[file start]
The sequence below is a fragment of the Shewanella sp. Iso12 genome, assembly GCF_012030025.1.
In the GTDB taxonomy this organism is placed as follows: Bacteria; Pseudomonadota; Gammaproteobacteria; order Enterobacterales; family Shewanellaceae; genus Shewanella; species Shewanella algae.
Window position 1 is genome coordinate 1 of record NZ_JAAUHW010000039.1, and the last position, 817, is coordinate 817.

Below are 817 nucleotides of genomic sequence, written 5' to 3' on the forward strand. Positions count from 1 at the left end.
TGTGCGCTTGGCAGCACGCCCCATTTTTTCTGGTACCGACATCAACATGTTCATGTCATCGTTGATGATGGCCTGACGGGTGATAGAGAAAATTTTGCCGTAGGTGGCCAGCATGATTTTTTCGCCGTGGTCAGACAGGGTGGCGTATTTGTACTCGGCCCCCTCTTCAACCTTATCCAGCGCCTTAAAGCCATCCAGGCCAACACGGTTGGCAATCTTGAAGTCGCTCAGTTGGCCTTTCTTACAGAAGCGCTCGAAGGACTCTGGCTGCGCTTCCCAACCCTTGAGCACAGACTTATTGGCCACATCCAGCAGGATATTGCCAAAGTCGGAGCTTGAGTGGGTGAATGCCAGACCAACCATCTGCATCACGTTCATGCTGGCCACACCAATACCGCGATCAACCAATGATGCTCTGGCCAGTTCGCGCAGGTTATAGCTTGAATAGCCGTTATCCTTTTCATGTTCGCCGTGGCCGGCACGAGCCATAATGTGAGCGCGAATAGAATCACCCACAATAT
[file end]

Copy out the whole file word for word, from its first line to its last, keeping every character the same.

The sequence below is a fragment of the Shewanella sp. Iso12 genome, assembly GCF_012030025.1.
In the GTDB taxonomy this organism is placed as follows: Bacteria; Pseudomonadota; Gammaproteobacteria; order Enterobacterales; family Shewanellaceae; genus Shewanella; species Shewanella algae.
Window position 1 is genome coordinate 1 of record NZ_JAAUHW010000039.1, and the last position, 817, is coordinate 817.

Below are 817 nucleotides of genomic sequence, written 5' to 3' on the forward strand. Positions count from 1 at the left end.
TGTGCGCTTGGCAGCACGCCCCATTTTTTCTGGTACCGACATCAACATGTTCATGTCATCGTTGATGATGGCCTGACGGGTGATAGAGAAAATTTTGCCGTAGGTGGCCAGCATGATTTTTTCGCCGTGGTCAGACAGGGTGGCGTATTTGTACTCGGCCCCCTCTTCAACCTTATCCAGCGCCTTAAAGCCATCCAGGCCAACACGGTTGGCAATCTTGAAGTCGCTCAGTTGGCCTTTCTTACAGAAGCGCTCGAAGGACTCTGGCTGCGCTTCCCAACCCTTGAGCACAGACTTATTGGCCACATCCAGCAGGATATTGCCAAAGTCGGAGCTTGAGTGGGTGAATGCCAGACCAACCATCTGCATCACGTTCATGCTGGCCACACCAATACCGCGATCAACCAATGATGCTCTGGCCAGTTCGCGCAGGTTATAGCTTGAATAGCCGTTATCCTTTTCATGTTCGCCGTGGCCGGCACGAGCCATAATGTGAGCGCGAATAGAATCACCCACAATAT